ARS system monitors livestock feeding data

ARS system monitors livestock feeding data

The scientists hope a new system will eventually be used to effectively identify sick livestock, improve management and establish genetic differences.

SCIENTISTS at the Agricultural Research Service's (ARS) Roman L. Hruska U.S. Meat Animal Research Center in Clay Center, Neb., have developed a new system to monitor the feeding behavior of feedlot cattle and grow/finish swine.

The system measures how much time animals spend eating. The scientists hope this will eventually be used to effectively identify sick livestock, improve management and establish genetic differences within a herd.

According the July Agricultural Research Magazine, the system, created by ARS agricultural engineers Tami Brown-Brandl and Roger Eigenberg in the center's Environmental Management Research Unit, uses standard radio-frequency identification technology designed around a commercial reader. The technology includes an ear tag that is applied to each animal, monitoring equipment at the feeders and data recording and storage.

Eigenberg designed the hardware for the system. Instead of a single unit that connects to a single antenna, the system uses a "multiplexer," which functions as multiple switches that serve to connect the signal from the reader to the correct antenna. The software, designed by Brown-Brandl, controls the hardware, timing and data recording and storage.

"We can check antennas at a quick pace to determine if there is or isn't an animal at each feeder space," Brown-Brandl said. "This allows us to measure individual animal feeding behavior without influencing it. Once data are gathered and summarized, we can tell how much time each animal spent at the feeder."

The system was originally designed for cattle and has been adapted to grow/finish swine. Antennas are encased in a PVC panel mounted on the front face of the standard swine feeders in six pens, each holding 40 pigs. Both systems were evaluated using video cameras and proved to be rugged and reliable.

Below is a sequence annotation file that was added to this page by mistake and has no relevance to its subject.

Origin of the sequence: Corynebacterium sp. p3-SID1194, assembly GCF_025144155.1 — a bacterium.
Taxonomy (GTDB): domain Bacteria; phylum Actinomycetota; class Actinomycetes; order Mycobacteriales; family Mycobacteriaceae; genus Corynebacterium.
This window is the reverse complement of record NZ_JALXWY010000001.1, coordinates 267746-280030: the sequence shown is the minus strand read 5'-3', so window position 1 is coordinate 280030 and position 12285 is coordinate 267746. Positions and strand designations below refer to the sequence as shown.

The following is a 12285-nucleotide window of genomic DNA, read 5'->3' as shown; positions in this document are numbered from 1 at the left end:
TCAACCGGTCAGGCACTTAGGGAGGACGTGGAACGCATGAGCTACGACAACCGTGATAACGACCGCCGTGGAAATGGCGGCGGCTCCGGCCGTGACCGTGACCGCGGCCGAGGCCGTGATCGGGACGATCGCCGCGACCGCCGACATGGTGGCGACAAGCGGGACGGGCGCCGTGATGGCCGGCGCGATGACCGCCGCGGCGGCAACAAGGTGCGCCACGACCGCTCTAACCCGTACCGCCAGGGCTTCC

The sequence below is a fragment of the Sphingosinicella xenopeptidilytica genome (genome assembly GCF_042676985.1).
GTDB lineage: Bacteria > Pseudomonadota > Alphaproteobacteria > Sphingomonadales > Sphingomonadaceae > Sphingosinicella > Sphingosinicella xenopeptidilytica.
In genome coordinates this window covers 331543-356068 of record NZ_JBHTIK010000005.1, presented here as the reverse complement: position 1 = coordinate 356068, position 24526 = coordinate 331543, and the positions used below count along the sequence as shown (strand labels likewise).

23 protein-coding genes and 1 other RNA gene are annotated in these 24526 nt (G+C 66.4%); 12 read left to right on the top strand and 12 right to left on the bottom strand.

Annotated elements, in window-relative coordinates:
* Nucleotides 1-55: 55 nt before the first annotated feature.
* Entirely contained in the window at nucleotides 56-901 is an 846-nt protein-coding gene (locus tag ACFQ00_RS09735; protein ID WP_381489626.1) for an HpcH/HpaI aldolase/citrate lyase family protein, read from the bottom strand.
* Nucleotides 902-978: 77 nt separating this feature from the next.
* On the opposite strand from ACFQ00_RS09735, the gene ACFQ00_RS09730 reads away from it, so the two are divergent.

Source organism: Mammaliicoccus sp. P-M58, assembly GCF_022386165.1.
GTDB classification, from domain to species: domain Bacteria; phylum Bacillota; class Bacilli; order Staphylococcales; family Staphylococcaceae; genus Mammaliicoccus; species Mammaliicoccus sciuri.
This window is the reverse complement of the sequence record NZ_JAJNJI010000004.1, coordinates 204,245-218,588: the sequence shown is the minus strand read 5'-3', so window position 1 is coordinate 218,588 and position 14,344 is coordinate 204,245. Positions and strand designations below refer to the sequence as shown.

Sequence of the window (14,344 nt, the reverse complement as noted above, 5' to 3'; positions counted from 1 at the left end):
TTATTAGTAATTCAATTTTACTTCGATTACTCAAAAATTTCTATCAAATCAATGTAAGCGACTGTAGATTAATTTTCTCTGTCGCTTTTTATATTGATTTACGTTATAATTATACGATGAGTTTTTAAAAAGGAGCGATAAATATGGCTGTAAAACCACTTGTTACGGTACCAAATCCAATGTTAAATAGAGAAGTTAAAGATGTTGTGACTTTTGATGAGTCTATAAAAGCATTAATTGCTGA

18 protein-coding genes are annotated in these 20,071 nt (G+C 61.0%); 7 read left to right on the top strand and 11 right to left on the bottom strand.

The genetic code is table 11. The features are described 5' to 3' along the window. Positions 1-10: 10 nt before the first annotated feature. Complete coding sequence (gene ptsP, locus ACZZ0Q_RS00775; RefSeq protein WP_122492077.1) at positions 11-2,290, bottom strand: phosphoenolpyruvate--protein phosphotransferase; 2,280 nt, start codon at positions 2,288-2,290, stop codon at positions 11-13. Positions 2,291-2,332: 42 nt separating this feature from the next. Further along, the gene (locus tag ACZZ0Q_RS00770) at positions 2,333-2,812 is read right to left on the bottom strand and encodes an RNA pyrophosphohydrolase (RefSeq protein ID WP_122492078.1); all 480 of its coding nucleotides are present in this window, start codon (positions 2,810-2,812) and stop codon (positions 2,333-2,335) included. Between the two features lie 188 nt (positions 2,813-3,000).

"The relatively low-cost system has provided a wealth of feeding behavior data," Brown-Brandl said. "We're reading every single antenna every 20 seconds in the swine area, and we are working on ways to summarize the data into information that could prove to be very useful for producers."

ARS said the system will also provide valuable management information to aid in animal care. Scientists are working to determine the normal day-to-day variation in feeding behavior: the time spent eating, number of eating events in a day and timing of the events for each animal.

"If we could determine a pig's normal eating behavior, we might be able to use this system to detect illness when a pig decreases its time spent eating," Brown-Brandl said. "Sick pigs don't always appear sick. If we could identify pigs as they become sick, we may be able to treat them earlier, preventing severe illness."

Scientists are using the monitoring system's data to examine feeding behavior as it relates to age, gender, weight gain and the health of the animals. Eventually, they plan to determine the number of feeder spaces needed in each pen and whether additional feeder spaces would result in a more equal distribution of pig weights across the pen.


Swine herd over 50 years

A group of researchers from several land-grant universities recently presented the results of a 50-year swine herd comparison study at the joint annual meeting of the American Society of Animal Science and American Dairy Science Assn. held in Indianapolis, Ind.

The study used cradle-to-gate life-cycle assessments to compare the environmental impact and resource use of U.S. swine production from 1959 to 2009. The functional unit was 1 kg of hot dressed carcass weight (HDCW). Boundaries were from crop sowing to market-ready hogs at the farm gate.

In the study, a process-based deterministic model tracked yearlong pig flow through swine production. The age-sex subclass census was adjusted to account for mortality and live hog import/export.

The U.S. Department of Agriculture and the 1959 agricultural census provided hog demographics, crop statistics, irrigation and crop inputs. Hog management data were taken from the 2006 National Animal Health Monitoring System swine reports, National Research Council Nutrient Requirements of Swine 10th edition and 2011 "National Life Cycle Carbon Footprint Study for U.S. Swine." Emission factors came from the American Society of Agricultural & Biological Engineers and Ecovent.